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What is the current status now? Your daughter has moved out but wants her things and M either has the or has discarded them? How much would it cost for her to replace all the items that can be replaced?
That was not my question. I did not ask if she could afford to replace it I asked how much it would cost to replace so that I can tell you what the appropriate remedy is.
So please let me know.
The RTB regs do not apply. As far as the Board or Court are concerned this is a shared accommodation. So there is no route for your daughter to take aside from Small Claims Court.
And she can sue for more than what the items are worth as she can also sue for damages for inconvenience, for breach of contract and for other out-of-pocket expenses such as moving expenses or even higher rent elsewhere if that is what she incurs as well.
But she cannot rely on the Act or Regs as they simply do not apply to her. Her damages are as a result of the breach of the tenancy agreement and are based on contract law.
Do you see what I mean?
That is correct. The M does not have the right to keep her property, but there is no legal means for your daughter to get the property back without suing, because she cannot go to the police who have already said they will not help without an order, and she cannot go to the landlord tenant board because they do not cover shared accommodation. So while you are entirely correct, the only way you can enforce your daughter's rights is through the courts. Now, it may be that a letter from a layer threatening to sue would be good enough in the sense that it may scare M into releasing the items.
The problem is that even though a law may be very clear usually the only way to enforce a law is by obtaining a court order. One cannot simply hope that the police will assist because usually they are afraid to step in once they see there is a controversy and require a court order before they will act.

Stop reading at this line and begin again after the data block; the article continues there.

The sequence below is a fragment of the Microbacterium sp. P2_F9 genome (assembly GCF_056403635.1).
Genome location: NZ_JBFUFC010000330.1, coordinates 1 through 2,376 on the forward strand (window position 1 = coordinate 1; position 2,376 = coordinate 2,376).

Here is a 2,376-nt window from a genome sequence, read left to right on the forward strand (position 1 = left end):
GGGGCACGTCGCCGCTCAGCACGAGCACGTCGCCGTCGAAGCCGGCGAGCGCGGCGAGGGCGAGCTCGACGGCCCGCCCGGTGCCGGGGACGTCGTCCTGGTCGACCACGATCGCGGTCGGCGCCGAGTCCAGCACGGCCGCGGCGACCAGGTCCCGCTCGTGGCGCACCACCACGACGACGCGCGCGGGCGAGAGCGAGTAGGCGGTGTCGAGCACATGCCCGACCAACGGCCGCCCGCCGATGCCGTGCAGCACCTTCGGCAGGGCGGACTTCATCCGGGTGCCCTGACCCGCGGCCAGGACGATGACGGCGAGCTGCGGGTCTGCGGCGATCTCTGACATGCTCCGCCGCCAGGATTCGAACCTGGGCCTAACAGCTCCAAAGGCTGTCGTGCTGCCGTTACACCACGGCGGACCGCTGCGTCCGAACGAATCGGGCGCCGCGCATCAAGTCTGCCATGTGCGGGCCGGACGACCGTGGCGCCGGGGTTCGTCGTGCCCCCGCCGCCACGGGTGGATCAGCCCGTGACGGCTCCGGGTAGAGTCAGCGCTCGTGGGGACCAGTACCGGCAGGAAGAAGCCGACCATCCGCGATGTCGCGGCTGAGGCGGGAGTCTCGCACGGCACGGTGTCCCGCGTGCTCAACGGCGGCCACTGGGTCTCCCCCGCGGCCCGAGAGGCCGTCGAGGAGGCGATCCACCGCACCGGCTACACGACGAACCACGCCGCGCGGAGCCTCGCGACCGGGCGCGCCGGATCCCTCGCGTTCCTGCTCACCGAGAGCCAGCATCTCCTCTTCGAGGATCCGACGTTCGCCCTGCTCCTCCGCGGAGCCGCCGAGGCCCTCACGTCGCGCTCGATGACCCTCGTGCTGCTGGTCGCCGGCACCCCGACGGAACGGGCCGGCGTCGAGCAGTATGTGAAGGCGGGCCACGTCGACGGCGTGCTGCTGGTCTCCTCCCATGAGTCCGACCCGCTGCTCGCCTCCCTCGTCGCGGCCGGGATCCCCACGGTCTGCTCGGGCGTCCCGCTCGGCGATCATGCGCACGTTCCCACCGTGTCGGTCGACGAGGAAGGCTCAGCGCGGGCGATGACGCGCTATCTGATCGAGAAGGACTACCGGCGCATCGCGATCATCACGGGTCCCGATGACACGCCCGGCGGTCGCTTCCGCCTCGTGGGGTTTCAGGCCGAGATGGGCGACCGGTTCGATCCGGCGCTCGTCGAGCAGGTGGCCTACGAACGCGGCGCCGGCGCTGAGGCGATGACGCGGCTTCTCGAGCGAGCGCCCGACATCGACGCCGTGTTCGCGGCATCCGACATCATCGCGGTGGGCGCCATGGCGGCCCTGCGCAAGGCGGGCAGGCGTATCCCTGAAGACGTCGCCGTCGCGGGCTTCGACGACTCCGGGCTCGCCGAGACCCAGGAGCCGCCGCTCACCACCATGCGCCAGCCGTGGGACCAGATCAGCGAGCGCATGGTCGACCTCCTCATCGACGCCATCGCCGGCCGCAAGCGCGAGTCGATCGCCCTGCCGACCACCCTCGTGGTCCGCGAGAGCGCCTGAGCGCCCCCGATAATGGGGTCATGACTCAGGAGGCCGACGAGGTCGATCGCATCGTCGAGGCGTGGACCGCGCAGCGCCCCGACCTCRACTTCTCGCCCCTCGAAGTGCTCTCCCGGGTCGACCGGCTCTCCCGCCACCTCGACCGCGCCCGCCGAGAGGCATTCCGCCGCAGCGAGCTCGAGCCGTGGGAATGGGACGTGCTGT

Ok. If the police are willing to help that is fantastic. But if you find out that the police have decided that they cannot interfere without a court order then your daughter's next step will have to be to obtain a court order.
As we have already discussed, M did not have a right to enter the room nor did she have a right to throw out any of your daughter's belongings. This all goes without saying. But rights on paper are of little value unless they can be enforced, and if the police will not help, or if your daughter has suffered further damages even though she has been able to obtain her items (perhaps some are broken) then she will have to sue. The police cannot get money from M, for example.
So, the bot***** *****ne is that if the police will help that is great, but if the police won't help or if your daughter finds that she is in a worst position then she would be in because of M's unlawful conduct then your daughter will have to sue in Small Claims Court.
Yes I am very sorry about that, and if tomorrow you find that the officer who comes tomorrow cannot help then you should call and speak to the officer's supervisor.